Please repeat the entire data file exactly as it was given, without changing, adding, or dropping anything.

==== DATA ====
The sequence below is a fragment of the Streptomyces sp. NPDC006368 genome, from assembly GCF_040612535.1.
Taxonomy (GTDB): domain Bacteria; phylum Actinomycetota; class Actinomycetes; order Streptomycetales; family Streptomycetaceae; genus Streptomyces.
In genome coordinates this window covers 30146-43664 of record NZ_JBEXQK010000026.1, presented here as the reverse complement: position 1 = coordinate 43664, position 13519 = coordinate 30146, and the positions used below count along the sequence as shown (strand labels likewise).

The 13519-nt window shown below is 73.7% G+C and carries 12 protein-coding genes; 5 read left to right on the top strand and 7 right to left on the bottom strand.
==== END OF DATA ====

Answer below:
The sequence below is a fragment of the Streptomyces sp. NPDC006368 genome, from assembly GCF_040612535.1.
Taxonomy (GTDB): domain Bacteria; phylum Actinomycetota; class Actinomycetes; order Streptomycetales; family Streptomycetaceae; genus Streptomyces.
In genome coordinates this window covers 30146-43664 of record NZ_JBEXQK010000026.1, presented here as the reverse complement: position 1 = coordinate 43664, position 13519 = coordinate 30146, and the positions used below count along the sequence as shown (strand labels likewise).

The 13519-nt window shown below is 73.7% G+C and carries 12 protein-coding genes; 5 read left to right on the top strand and 7 right to left on the bottom strand.